History of Pasta By Jessica Ackerman
When most people talk about pasta, they probably think of
It was around 1700 B.C. when the Chinese came up with a noodle made from rice flour. While not a popular theory with those who insist on giving credit to the Italians, the Chinese do get the vote from most historians.
That doesn't mean that the Italians were not major players in the evolution of pasta as we know it. Around 400 B.C. the Etruscans, who live in an area in the western part of
Much later the Romans are credited with making a noodle similar to the one made by the Etruscans, out of flour and water. These noodles, like the earlier versions by the Chinese, were prepared by baking in an oven.
Boiled noodles came later and the Italians don't get credit for inventing these either. Instead, we can thank Arab traders who would bring dried noodles along on their very long trips to the Orient. Who doesn't want a hot meal while travelling? The Arabs did, and they realized that this dried pasta along with a little boiling water was a quick, hot and easy to carry meal.
The Arabs brought this food with them to
This pasta was often sold by street vendors and was eaten with the bare hands. If you're thinking the sauce must have made quite a mess then you're jumping ahead in the story. Pasta at this time was eaten either plain or sprinkled with cheese. It's not until a couple of centuries later that sauce is introduced.
The first written record of a tomato sauce recipe is 1839. Soon pasta was becoming popular all over the country of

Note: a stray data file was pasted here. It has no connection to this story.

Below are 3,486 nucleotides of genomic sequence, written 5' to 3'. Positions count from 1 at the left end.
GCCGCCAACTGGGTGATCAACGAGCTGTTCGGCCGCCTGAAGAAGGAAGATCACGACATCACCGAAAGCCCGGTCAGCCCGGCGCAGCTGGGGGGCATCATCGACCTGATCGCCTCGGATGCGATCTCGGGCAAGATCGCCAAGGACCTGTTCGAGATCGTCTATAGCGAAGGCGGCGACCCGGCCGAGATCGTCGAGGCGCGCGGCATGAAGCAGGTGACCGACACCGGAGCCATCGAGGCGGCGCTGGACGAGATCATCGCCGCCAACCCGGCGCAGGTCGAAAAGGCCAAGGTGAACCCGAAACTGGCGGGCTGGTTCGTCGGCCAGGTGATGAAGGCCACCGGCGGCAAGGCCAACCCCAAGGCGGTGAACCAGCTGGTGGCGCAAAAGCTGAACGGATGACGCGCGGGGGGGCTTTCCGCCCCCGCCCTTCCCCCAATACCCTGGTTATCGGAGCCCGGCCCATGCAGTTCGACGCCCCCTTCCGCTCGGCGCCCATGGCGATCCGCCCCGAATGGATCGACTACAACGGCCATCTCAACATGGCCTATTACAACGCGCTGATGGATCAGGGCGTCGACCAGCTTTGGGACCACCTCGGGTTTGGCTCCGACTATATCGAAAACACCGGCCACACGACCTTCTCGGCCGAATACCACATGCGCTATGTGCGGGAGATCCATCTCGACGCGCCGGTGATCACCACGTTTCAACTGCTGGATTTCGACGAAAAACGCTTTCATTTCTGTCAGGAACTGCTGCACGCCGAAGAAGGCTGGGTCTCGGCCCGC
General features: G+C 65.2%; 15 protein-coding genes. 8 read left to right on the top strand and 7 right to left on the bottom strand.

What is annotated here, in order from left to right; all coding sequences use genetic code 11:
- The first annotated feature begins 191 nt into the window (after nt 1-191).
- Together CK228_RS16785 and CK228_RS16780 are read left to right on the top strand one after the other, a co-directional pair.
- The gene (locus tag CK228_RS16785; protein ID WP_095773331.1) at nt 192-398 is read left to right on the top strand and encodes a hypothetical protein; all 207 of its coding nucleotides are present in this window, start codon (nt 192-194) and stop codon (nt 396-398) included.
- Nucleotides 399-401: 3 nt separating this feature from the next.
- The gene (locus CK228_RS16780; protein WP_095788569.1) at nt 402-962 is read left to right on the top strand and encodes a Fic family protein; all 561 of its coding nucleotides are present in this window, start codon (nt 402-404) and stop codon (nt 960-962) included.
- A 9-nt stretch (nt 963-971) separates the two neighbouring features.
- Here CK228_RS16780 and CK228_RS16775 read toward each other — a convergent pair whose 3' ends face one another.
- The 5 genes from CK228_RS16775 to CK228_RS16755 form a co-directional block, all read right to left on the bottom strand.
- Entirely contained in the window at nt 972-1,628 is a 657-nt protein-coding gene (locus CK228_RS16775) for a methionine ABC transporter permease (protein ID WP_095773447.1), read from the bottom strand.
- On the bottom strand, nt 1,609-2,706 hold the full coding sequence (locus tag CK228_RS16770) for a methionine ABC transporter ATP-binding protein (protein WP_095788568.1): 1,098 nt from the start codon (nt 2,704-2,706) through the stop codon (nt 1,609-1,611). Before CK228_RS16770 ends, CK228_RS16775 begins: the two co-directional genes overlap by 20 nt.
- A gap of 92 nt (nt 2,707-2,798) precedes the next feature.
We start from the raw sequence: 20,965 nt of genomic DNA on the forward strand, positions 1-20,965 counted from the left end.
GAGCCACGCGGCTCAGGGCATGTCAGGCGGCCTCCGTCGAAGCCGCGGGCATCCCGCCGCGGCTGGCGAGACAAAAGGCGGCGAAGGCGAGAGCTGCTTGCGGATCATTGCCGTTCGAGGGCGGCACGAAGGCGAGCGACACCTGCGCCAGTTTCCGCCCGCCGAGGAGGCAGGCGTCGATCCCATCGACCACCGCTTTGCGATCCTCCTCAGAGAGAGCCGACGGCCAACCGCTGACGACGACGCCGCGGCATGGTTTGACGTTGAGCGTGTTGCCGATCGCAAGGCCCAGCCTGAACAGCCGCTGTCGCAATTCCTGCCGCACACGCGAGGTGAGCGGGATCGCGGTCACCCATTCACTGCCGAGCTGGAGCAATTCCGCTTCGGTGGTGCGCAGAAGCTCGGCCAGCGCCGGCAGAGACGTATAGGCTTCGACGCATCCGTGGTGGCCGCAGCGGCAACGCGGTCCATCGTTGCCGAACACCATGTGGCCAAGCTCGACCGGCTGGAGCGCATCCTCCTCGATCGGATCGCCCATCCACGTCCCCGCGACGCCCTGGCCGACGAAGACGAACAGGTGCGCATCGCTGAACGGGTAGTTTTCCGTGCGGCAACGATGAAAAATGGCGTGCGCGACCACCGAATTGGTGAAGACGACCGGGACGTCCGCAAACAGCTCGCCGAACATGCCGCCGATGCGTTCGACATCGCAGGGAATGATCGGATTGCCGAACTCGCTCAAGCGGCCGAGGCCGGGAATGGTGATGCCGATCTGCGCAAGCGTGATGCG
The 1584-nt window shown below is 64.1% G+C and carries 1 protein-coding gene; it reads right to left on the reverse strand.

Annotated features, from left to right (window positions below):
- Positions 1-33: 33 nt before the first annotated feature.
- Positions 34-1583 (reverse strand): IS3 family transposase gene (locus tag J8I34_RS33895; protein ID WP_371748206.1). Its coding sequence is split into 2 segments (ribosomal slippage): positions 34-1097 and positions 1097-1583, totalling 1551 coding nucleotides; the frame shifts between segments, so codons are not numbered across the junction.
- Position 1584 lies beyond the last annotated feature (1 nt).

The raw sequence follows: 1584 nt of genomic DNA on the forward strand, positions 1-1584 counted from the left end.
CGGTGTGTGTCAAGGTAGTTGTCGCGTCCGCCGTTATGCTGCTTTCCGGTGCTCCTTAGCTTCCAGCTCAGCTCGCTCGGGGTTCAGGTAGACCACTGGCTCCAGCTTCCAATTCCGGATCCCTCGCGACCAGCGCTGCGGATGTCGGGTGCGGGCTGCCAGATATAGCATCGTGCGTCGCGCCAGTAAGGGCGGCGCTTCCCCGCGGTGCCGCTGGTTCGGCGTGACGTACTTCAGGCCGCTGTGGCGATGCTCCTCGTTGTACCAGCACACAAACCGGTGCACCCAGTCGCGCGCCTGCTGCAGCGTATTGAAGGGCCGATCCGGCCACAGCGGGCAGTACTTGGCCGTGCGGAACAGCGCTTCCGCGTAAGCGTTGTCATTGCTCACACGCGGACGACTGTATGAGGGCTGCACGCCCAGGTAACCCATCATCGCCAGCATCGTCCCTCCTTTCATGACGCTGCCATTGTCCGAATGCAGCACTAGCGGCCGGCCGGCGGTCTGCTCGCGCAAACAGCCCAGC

The Agnese family changed all of that in 1824 when they opened the very first pasta factory in
Even though Thomas Jefferson had brought pasta to America as early as the late 1700's, the food didn't become widely popular in the country until 1880-1900 when large numbers of Italian immigrants came to America, bringing pasta with them.
The next several years would bring even more advances for pasta such as the addition of meatballs and later, thanks to the Franco-American company, canned pasta.
Pasta has a place in American history as well. In the 1920's farmers used pasta as a marketing campaign for wheat. During the depression, the inexpensive and filling dish became a staple in many households.
Today, pasta is as popular as ever. In tiny sidewalk cafes to the fanciest of gourmet restaurants, you are sure to find a few pasta dishes on the menu. Whether you choose to thank the Italians for this delicious food or their eastern neighbours, we can all agree that our dinner tables wouldn't be the same without this fabulous food.
|La Terra e il Cielo||Piticchio||www|
|Azienda Luzi – Fior di Pietra||Sassoferrato||www|
|Pasta della Pesa||Senigallia||www|
|Ascoli Piceno Province|
|Marcozzi di Campofilone||Campofilone||www|
|Maroni & Marilungo||Campofilone||www|
|Mancini||Monte San Pietrangeli||www|
|Genuine Italian Pasta||Monte Urano||www|
|Il biologico di Livia||Petritoli||www|
|Pasta da Sergio||Porto San Giorgio||www|
|Pastificio Casoni||Porto Sant'Elpidio||www|
|La Mattera||Torre di Palme||www|
|Cooperativa La Marca – Pasta Amica||Camerino||www|
|La Pasta di Camerino||Camerino||www|
|La Pasta di Aldo||Monte San Giusto||www|
|Agriturismo Silvia||San Ginesio||www|
|Pesaro Urbino Province|
|Agricola del Frontino||Acqualagna||www|
|Salucci||Casinina di Auditore||www|
|Montebellobio||Isola del Piano||www|
|Azienda Luzi – Fior di Pietra||San Lorenzo in Campo||www|
|Farroteca Monterosso||San Lorenzo in Campo||www|
|Terra Bio||Schieti di Urbino||www|